Biden called the Braves’ drive an “unstoppable, joyful run.” The team got its White House visit in with just over a week left before the 2022 regular season wraps up and the Major League Baseball playoffs begin again. The Braves trail the New York Mets by 1.5 games in the National League East but have clinched a wildcard spot for the MLB playoffs that begin Oct. 7. Chief Executive Officer Terry McGuirk said he hoped they’d be back to the White House again soon.

In August 2021, the Braves were a mess, playing barely at .500. But then they started winning. And they kept it up, taking the World Series in six games over the Houston Astros.

Biden called their performance of “history’s greatest turnarounds.”

“This team has literally been part of American history for over 150 years,” said Biden. “But none of it came easy … people counting you out. Heck, I know something about being counted out.”

Players lined up on risers behind Biden, grinning and waving to the crowd, but the player most discussed was one who hasn’t been on the team in nearly 50 years and who died last year: Hall of Famer Hank Aaron.

Hammerin’ Hank was the home run king for 33 years, dethroning Babe Ruth with a shot to left field on April 8, 1974. He was one of the most famous players for Atlanta and in baseball history, a clear-eyed chronicler of the hardships thrown his way – from the poverty and segregation of his Alabama youth to the racist threats he faced during his pursuit of one of America’s most hallowed records. He died in January at 86.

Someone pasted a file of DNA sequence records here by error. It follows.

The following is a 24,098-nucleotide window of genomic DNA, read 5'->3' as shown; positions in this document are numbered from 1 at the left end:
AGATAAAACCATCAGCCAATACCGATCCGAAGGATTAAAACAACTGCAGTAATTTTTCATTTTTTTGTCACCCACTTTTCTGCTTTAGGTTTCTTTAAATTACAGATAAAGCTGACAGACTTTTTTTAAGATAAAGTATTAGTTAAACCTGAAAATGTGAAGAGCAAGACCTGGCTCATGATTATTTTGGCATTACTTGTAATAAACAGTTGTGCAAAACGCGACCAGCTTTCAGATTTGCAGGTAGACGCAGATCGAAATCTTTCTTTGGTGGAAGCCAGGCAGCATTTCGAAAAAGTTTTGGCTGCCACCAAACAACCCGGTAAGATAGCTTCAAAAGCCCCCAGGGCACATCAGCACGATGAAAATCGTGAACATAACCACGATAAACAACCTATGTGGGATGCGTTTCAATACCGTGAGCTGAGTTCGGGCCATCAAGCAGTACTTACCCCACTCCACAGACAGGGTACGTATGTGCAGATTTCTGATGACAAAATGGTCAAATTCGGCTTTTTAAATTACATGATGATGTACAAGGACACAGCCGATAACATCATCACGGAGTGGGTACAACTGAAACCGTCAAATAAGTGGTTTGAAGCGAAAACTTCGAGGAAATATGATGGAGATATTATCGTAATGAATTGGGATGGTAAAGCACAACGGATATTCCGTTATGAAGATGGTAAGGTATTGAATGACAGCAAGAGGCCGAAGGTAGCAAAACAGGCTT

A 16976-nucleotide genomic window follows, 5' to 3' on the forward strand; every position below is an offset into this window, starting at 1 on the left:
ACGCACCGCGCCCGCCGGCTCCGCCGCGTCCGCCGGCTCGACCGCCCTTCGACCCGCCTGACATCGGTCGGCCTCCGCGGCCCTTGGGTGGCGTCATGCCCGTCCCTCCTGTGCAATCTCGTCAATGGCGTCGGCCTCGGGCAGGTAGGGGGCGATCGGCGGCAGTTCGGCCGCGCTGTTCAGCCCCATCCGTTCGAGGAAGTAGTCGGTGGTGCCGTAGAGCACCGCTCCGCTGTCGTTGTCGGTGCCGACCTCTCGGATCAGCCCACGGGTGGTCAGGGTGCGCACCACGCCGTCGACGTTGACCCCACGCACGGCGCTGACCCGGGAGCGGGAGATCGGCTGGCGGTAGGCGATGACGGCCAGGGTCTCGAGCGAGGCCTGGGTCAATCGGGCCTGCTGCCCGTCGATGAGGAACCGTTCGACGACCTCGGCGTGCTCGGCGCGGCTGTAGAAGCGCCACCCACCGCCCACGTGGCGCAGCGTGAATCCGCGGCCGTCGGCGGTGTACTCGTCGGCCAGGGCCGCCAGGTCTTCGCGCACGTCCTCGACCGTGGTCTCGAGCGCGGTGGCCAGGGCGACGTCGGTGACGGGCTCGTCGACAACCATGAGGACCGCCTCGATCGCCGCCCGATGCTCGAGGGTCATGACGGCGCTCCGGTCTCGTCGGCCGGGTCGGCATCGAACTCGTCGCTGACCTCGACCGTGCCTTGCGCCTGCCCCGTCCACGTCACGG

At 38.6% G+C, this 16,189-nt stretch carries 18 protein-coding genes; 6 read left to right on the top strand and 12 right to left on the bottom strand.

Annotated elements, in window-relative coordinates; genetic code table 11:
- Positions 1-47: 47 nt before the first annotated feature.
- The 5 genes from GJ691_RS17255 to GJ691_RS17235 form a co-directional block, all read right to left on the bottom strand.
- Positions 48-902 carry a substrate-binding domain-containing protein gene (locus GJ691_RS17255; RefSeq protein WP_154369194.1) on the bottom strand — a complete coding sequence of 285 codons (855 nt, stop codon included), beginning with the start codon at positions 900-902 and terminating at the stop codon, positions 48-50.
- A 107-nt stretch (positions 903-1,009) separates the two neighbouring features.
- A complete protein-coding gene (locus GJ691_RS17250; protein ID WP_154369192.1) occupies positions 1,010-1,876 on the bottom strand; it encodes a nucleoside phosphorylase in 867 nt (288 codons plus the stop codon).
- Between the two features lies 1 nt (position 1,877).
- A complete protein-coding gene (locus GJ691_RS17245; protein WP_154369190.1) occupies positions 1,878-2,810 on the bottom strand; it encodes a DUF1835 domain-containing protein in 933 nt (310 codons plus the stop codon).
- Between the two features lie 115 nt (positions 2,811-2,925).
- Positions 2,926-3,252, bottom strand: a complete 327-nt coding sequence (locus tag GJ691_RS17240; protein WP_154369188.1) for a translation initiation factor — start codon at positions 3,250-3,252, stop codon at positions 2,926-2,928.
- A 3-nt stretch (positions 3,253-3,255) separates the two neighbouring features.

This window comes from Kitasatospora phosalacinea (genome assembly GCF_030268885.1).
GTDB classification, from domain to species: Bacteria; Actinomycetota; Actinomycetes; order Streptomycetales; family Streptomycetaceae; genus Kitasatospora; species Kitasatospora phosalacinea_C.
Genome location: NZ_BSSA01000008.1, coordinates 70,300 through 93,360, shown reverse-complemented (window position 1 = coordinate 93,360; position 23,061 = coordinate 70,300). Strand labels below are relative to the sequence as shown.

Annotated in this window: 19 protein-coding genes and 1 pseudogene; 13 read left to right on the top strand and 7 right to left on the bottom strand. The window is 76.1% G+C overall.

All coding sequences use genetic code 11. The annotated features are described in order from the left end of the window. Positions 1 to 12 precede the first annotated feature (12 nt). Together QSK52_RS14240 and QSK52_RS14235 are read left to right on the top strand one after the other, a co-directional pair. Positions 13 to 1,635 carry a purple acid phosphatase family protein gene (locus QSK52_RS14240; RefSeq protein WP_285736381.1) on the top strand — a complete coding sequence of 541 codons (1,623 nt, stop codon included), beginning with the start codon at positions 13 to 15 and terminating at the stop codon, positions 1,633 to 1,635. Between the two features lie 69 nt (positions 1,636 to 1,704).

“This is team is defined by the courage of Hank Aaron,” Biden said.

McGuirk said Aaron, who held front office positions with the team and was one of Major League Baseball’s few Black executives, was watching over them.

“He’d have been there every step of the way with us if he was here,” McGuirk added.

The president often honors major league and some college sports champions with a White House ceremony, typically a nonpartisan affair in which the commander in chief pays tribute to the champs’ prowess, poses for photos and comes away with a team jersey.

Those visits were highly charged in the previous administration. Many athletes took issue with President Donald Trump’s policies and rhetoric on policing, immigration and more. Trump, for his part, didn’t take kindly to criticism from athletes or their on-field expressions of political opinions.

Under Biden, the tradition appears to be back. He’s hosted the NBA champion Milwaukee Bucks and Super Bowl champion Tampa Bay Buccaneers at the White House. On Monday he joked about first lady Jill Biden’s Philadelphia allegiances.

“Like every Philly fan, she’s convinced she knows more about everything in sports than anybody else,” he said. He added that he couldn’t be too nice to the Atlanta team because it had just beaten the Phillies the previous night in extra innings.

Press secretary Karine Jean-Pierre was later questioned about the team’s name, particularly as other professional sports teams have moved away from names – like the Cleveland Indians, now the Guardians, and the Washington Redskins, now the Commanders – following years of complaints from Native American groups over the images and symbols.

She said it was important for the country to have the conversation. “And Native American and Indigenous voices – they should be at the center of this conversation,” she said.

Biden supported MLB’s decision to pull the 2021 All-Star Game from Atlanta to protest Georgia’s sweeping new voting law, which critics contend is too restrictive.